This week in History

Kenyatta’s pistol and the Sh1.67 pending Pilsner bill

While he smuggled VAT 69 into the presidential limo, he preferred lager from the pub inside Parliament

Debt collector: First Speaker of the National Assembly, Sir Humphrey Slade, often wrote president debt reminders, sometimes, alcohol related.

By Undercover Reporter

@Undercover KE

Sir Humphrey Slade was elected independent Kenya’s first Speaker of the National Assembly in February 1967. But the lawyer and ardent mountain climber was more known for his run ins with founding President Mzee Jomo Kenyatta. One day it would be pending beer bills, the next it would be the president’s gun.

Let us start with bills. Parliament has a bar where honourable members run bills for settling at end month. President Kenyatta was no different. While he smuggled VAT 69 and drunk it in the presidential limo, he preferred lager from the bar at Parliament. The problem was his selective memory when it came to payment.

In 1964 when Slade was Speaker of the House of Representatives, Kenyatta had to be reminded to settle Sh1.65 for “one small Pilsner” as Bar Charges from the Kenya National Assembly. Slade even sent him a reminder on February 19th, 1964: “You may not be aware that your Catering Account here now stands at Sh1,597.30, no payment having been made for some months past…. I should be very grateful if you could make a payment on account, as our reserves are not sufficient to carry large accounts outstanding for long.”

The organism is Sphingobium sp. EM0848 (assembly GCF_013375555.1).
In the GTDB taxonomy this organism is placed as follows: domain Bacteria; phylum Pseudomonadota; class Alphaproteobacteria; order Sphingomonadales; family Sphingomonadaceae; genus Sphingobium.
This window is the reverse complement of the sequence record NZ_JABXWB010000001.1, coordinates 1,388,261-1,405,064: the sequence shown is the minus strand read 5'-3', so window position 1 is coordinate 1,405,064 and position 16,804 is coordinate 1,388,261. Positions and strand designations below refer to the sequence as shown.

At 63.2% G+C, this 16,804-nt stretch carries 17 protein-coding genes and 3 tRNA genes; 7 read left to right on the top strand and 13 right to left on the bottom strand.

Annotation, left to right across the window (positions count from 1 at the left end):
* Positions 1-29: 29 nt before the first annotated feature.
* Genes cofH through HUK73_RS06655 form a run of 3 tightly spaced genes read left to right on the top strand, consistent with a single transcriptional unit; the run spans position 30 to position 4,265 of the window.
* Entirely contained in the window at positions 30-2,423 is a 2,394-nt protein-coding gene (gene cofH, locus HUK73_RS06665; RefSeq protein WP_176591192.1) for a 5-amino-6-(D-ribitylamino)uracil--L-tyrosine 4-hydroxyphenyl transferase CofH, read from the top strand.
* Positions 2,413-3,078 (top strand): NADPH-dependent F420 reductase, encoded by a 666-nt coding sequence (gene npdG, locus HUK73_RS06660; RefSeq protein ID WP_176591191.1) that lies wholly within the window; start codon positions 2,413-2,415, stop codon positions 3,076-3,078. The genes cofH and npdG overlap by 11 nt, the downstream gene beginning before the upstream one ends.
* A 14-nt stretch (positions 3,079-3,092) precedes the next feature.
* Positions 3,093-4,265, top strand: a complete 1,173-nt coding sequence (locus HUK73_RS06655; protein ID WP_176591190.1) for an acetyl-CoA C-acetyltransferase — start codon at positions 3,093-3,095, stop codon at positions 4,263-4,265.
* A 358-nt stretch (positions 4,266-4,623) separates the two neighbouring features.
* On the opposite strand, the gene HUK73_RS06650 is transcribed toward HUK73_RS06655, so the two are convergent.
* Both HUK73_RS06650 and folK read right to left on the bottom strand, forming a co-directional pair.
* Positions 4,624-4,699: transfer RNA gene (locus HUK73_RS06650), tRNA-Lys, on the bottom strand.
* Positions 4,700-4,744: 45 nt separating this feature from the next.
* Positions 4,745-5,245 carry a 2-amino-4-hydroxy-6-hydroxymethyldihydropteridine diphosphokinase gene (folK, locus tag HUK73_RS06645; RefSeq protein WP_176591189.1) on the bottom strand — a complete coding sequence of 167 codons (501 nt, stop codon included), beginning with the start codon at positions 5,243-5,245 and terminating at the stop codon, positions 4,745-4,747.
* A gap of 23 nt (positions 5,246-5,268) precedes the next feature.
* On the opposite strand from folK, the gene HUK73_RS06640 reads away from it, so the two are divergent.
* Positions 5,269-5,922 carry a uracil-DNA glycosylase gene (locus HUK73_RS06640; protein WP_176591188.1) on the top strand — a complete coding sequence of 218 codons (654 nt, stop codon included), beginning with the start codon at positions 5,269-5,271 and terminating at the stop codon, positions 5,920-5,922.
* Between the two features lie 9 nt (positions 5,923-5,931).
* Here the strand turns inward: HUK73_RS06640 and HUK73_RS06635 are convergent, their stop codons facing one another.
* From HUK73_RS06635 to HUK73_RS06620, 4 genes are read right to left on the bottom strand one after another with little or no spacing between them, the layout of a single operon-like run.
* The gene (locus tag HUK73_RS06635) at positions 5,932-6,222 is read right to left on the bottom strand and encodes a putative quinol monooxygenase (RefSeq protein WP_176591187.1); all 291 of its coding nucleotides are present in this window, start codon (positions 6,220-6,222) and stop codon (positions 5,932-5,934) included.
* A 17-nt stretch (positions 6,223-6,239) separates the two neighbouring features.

Then there was the day in 1970 when Mzee Kenyatta fumed and tried pulling out a pistol from his pocket when Kadu leader Ronald Ngala, the Minister for Constitutional Affairs and Administration, was attacking him on the floor of the house.

Sir Humphrey Slade died in Nairobi in 1983 aged 78

Slade saw him from close quarters and hissed: “Mr Kenyatta, what are you trying to do? Please take your hand out of the pocket. This is Parliament!”

See Also:  August 1, 1982: Future President hid in dirty store, MP took rifle, ran to the bush!

Kenyatta couldn’t stand it and left the House. It was the last time he attended Parliament as the MP for Gatundu. For the remainder of his term in office, he only went there during state functions like Budget Day.

Humphrey Slade came to Kenya from England in 1930 and joined the law firm of Hamilton, Harrison and Mathews on his way to representing the Aberdares in the Legislative Council (Legco) where he served as Speaker from 1950. 

Sir Humphrey Slade died in Nairobi in 1983 aged 78.

Oh! almost forgot, Ronald Ngala, for whom Kenyatta had drawn the pistol, later died after his car was invaded by bees along the Nairobi-Mombasa highway in 1972.

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